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Sorry, fans, Chip Kelly will return in 2016

CHIP KELLY'S future as the Eagles' head coach and king of all things football has been a popular topic on the radio talk shows the last couple of weeks.

Philadelphia Eagles head coach Chip Kelly prior to action against the Tampa Bay Buccaneers at Lincoln Financial Field.
Philadelphia Eagles head coach Chip Kelly prior to action against the Tampa Bay Buccaneers at Lincoln Financial Field.Read more(Bill Streicher/USA Today Sports)

CHIP KELLY'S future as the Eagles' head coach and king of all things football has been a popular topic on the radio talk shows the last couple of weeks.

While I'm sure it's been great for ratings, it's about as useless as pondering the possibility of the sky falling.

Sorry, Joe from Fishtown and Frank from South Philly. It just ain't gonna happen.

No matter what happens in the remaining five weeks of the regular season, no matter how poorly the 4-7 Eagles play, Kelly isn't going anywhere, and he isn't going to lose any of his power.

None of us really knows Kelly, which is exactly the way he prefers it. But I think I know him well enough from covering him the last three years to know he's not a guy who will cut and run.

He told his players earlier this week he intends to stay in Philadelphia as long as owner Jeff Lurie will have him, and, for now at least, I believe that. Feel free to disagree, but that's my opinion.

As for the possibility of Lurie deciding to either fire Kelly or relieve him of his personnel power if this season continues to turn into a death spiral, that also won't happen.

Lurie isn't Dan Snyder or Jerry Jones or Jed York or Stephen Ross. He doesn't make rash decisions. Doesn't always make the right ones, but when he makes one, you can rest assured that he's put a great deal of thought into it and believes it's the correct decision.

That's not to say he's stubborn and never admits mistakes. He does. He has. But he won't make a knee-jerk reaction based on one disastrous year that followed back-to-back 10-win seasons.

When he made Kelly king last January, he did so with his eyes wide open. He knew the risks. He knew Kelly would make a lot of bold moves in his attempt to take the Eagles from good to great.

He knew that some of those bold moves might not pan out. At least not right away. But he believed in Kelly and believed in his plan. According to people in the league who talk to Lurie, he still does.

"He's an excellent coach in this league," Lurie said in early September. "There's no question about it. He doesn't need to prove anything. He's a builder of a roster, a culture builder. He's everything that I think we all thought (he was) when we interviewed him, and more."

I know a lot of people out there think Lurie doesn't really care whether the Eagles ever win a Super Bowl. That the franchise is just a $1 billion possession. The equivalent of a Rembrandt or a Matisse. Nothing could be further from the truth.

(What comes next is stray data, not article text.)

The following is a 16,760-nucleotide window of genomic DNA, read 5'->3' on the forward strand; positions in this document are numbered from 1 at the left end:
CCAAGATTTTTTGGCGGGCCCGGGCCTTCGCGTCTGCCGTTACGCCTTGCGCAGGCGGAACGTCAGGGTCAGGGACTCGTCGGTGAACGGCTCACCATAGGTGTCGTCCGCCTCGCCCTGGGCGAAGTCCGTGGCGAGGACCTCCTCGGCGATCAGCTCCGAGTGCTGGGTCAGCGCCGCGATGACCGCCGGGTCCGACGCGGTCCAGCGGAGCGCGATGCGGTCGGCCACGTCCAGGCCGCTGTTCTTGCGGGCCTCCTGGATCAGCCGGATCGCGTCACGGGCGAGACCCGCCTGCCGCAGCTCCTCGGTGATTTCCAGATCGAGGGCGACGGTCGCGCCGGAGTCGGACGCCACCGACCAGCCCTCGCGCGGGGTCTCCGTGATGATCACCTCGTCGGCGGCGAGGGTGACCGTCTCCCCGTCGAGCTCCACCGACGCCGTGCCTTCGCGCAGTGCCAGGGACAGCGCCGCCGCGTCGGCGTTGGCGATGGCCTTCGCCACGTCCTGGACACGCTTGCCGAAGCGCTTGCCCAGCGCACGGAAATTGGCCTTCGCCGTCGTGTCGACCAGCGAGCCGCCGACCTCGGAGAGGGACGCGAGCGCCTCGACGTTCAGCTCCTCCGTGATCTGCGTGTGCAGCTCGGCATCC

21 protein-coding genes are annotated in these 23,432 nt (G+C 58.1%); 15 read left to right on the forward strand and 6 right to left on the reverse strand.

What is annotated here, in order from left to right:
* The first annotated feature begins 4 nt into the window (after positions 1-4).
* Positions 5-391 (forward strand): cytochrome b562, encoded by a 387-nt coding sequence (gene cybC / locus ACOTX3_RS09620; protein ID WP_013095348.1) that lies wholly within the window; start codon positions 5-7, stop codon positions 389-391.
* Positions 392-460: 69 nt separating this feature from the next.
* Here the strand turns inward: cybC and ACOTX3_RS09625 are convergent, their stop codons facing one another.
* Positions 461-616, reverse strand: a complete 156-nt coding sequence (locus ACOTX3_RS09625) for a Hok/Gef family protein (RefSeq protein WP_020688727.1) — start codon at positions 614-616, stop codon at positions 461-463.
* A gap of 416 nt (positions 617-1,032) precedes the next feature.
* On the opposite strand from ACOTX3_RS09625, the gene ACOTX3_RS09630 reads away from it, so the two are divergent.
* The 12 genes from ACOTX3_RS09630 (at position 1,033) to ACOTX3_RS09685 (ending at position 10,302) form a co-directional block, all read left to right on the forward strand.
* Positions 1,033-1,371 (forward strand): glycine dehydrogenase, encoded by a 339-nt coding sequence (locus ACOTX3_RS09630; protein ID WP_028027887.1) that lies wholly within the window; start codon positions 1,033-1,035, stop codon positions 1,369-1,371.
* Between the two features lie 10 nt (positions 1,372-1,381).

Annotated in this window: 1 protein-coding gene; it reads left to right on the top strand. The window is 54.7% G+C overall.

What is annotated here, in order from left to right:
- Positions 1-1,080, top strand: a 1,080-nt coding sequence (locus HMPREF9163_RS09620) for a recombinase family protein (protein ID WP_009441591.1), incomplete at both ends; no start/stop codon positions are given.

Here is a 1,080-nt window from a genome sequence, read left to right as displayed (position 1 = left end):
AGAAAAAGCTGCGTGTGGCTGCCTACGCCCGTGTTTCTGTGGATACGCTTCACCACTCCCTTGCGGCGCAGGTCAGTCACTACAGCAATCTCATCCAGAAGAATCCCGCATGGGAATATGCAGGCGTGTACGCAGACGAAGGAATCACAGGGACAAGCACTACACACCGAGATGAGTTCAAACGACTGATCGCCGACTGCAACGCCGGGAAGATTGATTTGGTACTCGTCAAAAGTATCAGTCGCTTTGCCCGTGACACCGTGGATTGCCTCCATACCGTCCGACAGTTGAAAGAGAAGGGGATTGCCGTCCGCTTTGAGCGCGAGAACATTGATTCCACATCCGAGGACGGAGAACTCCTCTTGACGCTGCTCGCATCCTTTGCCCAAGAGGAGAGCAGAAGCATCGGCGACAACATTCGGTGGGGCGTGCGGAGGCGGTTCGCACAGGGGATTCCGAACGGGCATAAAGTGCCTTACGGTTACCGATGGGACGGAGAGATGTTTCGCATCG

That's why he bought in to Kelly's good-to-great plan. After 20 years of close-but-no-cigar, after four NFC Championship Game defeats and one heartbreaking Super Bowl loss, he was desperate enough to try something different; to take a big gamble if it might finally get his team a Lombardi Trophy.

"We want to deliver a Super Bowl," he said last March at the league meetings in Phoenix. "Sometimes I'm influenced by the notion that it's very difficult to get from good to great. And you've got to take some serious looks at yourself when you want to try to take that step.

"It's a gamble to try to go from good to great, because you could go from good to mediocre with changes. But I decided it was important enough to adopt the vision and philosophy of integrating the scouting with the coaching on a daily basis."

Lurie acknowledged that day that there certainly was a possibility that DeMarco Murray and Ryan Mathews might not end up being as productive as LeSean McCoy. He acknowledged that Sam Bradford might get hurt again or might not turn out to be a franchise quarterback. But he believed the moves were worth the risk.

"You've got to take chances to be great," he said. "We're not interested in being predictable in terms of what we do in player personnel. We can't be risk-averse. Do you want to take upside gambles or not? You have to make that decision."

And you don't tear up the game plan after one bad season.

Hovering around

Hoverboards have become the new cool thing for athletes, celebrities, rappers and anybody else who wants to shell out $250 to $1,600 for one.

Eagles safety Malcolm Jenkins estimates that about 20 of his teammates own the popular, self-balancing scooter - think miniature Segway without the handle - and that about seven, including himself, use them regularly to get around the team's NovaCare training facility.